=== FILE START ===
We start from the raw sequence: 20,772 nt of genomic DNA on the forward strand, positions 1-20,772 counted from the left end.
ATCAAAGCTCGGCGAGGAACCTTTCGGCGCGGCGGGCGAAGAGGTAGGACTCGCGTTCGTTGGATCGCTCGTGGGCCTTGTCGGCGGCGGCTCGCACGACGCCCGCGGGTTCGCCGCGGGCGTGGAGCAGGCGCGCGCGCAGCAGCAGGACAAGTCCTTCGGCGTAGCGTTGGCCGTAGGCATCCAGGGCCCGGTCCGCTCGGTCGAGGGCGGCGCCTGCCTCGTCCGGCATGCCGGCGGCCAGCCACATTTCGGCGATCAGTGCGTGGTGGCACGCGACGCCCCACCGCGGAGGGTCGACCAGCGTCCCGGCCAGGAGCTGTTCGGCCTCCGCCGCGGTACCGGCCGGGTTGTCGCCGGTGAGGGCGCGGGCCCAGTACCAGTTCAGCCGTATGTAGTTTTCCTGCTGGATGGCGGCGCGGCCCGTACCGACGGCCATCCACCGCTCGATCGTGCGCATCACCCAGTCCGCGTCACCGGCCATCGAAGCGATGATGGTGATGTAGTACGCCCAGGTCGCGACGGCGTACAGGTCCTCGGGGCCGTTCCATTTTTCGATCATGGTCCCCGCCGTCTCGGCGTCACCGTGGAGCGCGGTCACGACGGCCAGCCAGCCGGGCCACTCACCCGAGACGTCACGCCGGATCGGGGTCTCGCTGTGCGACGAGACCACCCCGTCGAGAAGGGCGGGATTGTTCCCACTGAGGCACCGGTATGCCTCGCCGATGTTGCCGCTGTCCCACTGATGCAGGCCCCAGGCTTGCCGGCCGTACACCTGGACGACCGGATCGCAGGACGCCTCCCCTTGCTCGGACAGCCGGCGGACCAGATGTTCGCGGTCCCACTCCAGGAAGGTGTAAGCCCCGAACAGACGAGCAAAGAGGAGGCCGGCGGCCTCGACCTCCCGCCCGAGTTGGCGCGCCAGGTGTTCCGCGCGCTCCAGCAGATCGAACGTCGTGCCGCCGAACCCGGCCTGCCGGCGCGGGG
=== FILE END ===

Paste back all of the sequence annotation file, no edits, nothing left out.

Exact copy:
We start from the raw sequence: 20,772 nt of genomic DNA on the forward strand, positions 1-20,772 counted from the left end.
ATCAAAGCTCGGCGAGGAACCTTTCGGCGCGGCGGGCGAAGAGGTAGGACTCGCGTTCGTTGGATCGCTCGTGGGCCTTGTCGGCGGCGGCTCGCACGACGCCCGCGGGTTCGCCGCGGGCGTGGAGCAGGCGCGCGCGCAGCAGCAGGACAAGTCCTTCGGCGTAGCGTTGGCCGTAGGCATCCAGGGCCCGGTCCGCTCGGTCGAGGGCGGCGCCTGCCTCGTCCGGCATGCCGGCGGCCAGCCACATTTCGGCGATCAGTGCGTGGTGGCACGCGACGCCCCACCGCGGAGGGTCGACCAGCGTCCCGGCCAGGAGCTGTTCGGCCTCCGCCGCGGTACCGGCCGGGTTGTCGCCGGTGAGGGCGCGGGCCCAGTACCAGTTCAGCCGTATGTAGTTTTCCTGCTGGATGGCGGCGCGGCCCGTACCGACGGCCATCCACCGCTCGATCGTGCGCATCACCCAGTCCGCGTCACCGGCCATCGAAGCGATGATGGTGATGTAGTACGCCCAGGTCGCGACGGCGTACAGGTCCTCGGGGCCGTTCCATTTTTCGATCATGGTCCCCGCCGTCTCGGCGTCACCGTGGAGCGCGGTCACGACGGCCAGCCAGCCGGGCCACTCACCCGAGACGTCACGCCGGATCGGGGTCTCGCTGTGCGACGAGACCACCCCGTCGAGAAGGGCGGGATTGTTCCCACTGAGGCACCGGTATGCCTCGCCGATGTTGCCGCTGTCCCACTGATGCAGGCCCCAGGCTTGCCGGCCGTACACCTGGACGACCGGATCGCAGGACGCCTCCCCTTGCTCGGACAGCCGGCGGACCAGATGTTCGCGGTCCCACTCCAGGAAGGTGTAAGCCCCGAACAGACGAGCAAAGAGGAGGCCGGCGGCCTCGACCTCCCGCCCGAGTTGGCGCGCCAGGTGTTCCGCGCGCTCCAGCAGATCGAACGTCGTGCCGCCGAACCCGGCCTGCCGGCGCGGGG